Last week I posted a fly that featured a unique hook. It featured an up-turned eye. In my attempt to purchase some of these to replace my dwindling stock. My search came up empty. My final search was with E-bay and I came up with a seller. I placed my order and received them Saturday along with a bag of goodies that were given to me at no charge. One of the goodies was a bumble bee body made of foam. I went and tied up one and placed it in the fly box.
With the hooks I tied up a couple of flies featuring Pearsall's silk thread and natural Fox Squirrel fur...these flies are the epitome of simplicity.
This fly has a Pearsall's silk body, the color is a rust-brown, and natural fox squirrel belly hair for a thorax. The movement in the fur also works for legs-wing as an emerger.
This fly features Pearsall's maroon-claret silk thread body. The thorax is natural fox squirrel body hair. These flies produce a lot of movement which produces strikes. The one issue with fox squirrel is that it's tough to work with. If you try to work it to much it will become a glob of hair instead of a spiky buggy looking fly.
I took the three flies out for a couple of hours on Sunday and had a pretty good day. While all three flies produced fine results the bee really surprised me. The brookies hit it hard...bee patterns in late November.
Bill Skilton features these foam bodies and the ant patterns are killers......thanks Bill.
These November days can be a tad different, talk about temperature swings. One day it's in the 50's and the next it's the high 30's and the next it's windy and cloudy. Given the chance to go fishing I take it and well the weather will not change for me so what the heck why not go. The streams at this time of year are usually in fine shape and offer some great fishing at certain times. Fly choices are narrowed down and you can fish top, middle or bottom, it's pretty much like that year round so why are the fly choices narrowed down. What I mean is you can choose pretty much the same dry fly all day, or the same wet fly and if you like use the same nymph. Is this my method of fishing November waters "no" but you could.
I like to change flies and types from time to time just to see if a sulphur parachute will work in November as well as it does in June. Perhaps a Partridge and Blue may turn a fish on, and a Mickey Finn this is a must try bucktail in November.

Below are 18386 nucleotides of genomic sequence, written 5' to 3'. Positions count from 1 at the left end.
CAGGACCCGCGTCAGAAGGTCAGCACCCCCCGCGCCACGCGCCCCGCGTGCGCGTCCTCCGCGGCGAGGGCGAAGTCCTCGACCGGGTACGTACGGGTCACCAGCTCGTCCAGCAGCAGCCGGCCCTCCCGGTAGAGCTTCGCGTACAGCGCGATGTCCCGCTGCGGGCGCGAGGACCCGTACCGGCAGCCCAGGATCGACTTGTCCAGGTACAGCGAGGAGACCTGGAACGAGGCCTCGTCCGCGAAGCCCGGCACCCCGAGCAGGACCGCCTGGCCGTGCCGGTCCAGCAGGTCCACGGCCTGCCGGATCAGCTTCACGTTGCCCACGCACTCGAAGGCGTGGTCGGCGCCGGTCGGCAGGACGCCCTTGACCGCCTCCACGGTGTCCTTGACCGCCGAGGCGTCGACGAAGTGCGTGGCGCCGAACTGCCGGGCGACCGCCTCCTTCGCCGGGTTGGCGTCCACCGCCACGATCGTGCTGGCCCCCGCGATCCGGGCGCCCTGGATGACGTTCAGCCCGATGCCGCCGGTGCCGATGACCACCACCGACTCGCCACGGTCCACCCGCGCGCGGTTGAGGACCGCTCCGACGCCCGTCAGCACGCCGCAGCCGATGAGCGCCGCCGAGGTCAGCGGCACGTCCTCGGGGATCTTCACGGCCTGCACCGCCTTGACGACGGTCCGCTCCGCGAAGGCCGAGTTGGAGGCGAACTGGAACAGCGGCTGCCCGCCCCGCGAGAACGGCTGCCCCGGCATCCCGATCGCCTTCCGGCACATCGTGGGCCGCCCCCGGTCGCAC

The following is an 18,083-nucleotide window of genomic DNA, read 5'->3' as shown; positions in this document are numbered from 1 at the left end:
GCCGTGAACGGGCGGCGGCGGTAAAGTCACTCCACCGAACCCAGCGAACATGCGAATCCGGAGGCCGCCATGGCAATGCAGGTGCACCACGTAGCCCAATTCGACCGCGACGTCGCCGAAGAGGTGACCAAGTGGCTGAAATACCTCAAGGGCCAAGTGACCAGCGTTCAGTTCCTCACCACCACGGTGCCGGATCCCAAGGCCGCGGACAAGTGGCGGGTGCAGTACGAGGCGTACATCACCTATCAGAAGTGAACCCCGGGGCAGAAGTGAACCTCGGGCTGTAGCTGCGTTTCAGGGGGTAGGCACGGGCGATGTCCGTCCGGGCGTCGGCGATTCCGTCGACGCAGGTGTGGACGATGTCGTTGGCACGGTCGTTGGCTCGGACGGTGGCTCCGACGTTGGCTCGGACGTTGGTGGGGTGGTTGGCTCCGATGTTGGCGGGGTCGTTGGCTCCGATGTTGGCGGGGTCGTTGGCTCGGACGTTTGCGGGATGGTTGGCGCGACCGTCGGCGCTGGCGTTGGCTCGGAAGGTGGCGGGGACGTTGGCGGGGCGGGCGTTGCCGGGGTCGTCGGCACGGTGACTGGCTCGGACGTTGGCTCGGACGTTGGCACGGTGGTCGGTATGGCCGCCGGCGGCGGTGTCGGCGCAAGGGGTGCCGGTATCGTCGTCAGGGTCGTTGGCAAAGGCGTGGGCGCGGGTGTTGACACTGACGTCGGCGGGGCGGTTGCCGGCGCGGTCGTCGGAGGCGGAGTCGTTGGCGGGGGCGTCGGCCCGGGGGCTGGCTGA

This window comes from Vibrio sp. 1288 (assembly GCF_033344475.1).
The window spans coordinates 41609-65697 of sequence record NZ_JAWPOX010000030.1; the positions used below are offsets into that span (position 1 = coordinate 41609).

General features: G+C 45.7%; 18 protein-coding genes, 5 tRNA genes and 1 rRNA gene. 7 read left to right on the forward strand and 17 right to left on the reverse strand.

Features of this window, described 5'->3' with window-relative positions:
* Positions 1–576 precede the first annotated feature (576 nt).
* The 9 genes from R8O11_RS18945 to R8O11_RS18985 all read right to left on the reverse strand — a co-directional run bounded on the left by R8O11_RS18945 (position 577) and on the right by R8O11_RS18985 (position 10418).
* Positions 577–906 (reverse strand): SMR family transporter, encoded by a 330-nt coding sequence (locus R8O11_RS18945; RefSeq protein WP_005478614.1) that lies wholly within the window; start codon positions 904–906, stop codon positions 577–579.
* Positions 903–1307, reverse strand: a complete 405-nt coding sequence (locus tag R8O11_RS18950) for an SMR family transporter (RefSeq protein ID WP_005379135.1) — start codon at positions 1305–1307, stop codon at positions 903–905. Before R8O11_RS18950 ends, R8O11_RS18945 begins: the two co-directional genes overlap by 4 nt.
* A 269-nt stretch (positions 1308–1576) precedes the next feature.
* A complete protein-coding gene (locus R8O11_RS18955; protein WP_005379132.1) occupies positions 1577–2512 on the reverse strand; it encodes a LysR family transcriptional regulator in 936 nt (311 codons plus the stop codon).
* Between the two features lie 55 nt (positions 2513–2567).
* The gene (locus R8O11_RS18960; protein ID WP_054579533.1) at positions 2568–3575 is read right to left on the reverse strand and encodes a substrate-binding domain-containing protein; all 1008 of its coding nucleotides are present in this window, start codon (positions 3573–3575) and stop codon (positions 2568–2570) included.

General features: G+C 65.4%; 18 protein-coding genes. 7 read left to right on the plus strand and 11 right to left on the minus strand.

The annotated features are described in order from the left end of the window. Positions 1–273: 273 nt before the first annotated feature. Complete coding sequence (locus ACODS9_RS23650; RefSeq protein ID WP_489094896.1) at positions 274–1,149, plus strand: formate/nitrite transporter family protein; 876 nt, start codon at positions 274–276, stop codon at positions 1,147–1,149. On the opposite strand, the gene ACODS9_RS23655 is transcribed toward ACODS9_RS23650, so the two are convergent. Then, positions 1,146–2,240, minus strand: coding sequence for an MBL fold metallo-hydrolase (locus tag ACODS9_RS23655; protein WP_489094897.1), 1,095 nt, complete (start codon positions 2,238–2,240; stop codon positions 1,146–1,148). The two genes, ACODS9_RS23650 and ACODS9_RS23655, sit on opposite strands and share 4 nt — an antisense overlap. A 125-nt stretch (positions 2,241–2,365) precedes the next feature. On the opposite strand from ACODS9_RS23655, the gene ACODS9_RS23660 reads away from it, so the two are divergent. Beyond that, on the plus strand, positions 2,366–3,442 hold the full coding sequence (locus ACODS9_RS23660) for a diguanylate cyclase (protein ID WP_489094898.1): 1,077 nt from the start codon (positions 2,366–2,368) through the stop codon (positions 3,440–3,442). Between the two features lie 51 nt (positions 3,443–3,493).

A beautiful brookie from a clear pool.
Several trout were observed in the tail of this run. I spooked them and the vanished up under the bank or the roots. I continued to fish further upstream for awhile and on the way back I approached this run from above. The fly drifted and a fish swirled.
Another November issue is ice. It's not everywhere but you had best beware of it.
Saw this little fella the other day. Don't know what he is but I guessed he should not have been where I saw him.
Good morning. A bright picture to start the day, along with my second cup of rich coffee and I'm ready to type. A good frame of mind is necessary to do this and all the help I can get as well as what medium I get it from helps. A few flies here, the first couple of them were tied with CDC. I never tried fishing them but they looked good on the vise.
The CDC spider. This one tied on a curved hook.
Another CDC fly...looks like it might be eaten.
These next two spiders are tied on some pretty cool looking hooks. They are Mustad 94842, they feature an up-turned eye. This one has a mole dubbed thorax and a very nice feather for it's hackle. The feather is from a partridge and is located on the shoulder.
This fly also tied on the up-turned eye hook. It features a sparse dubbed body of natural mole and another feather from the partridge shoulder.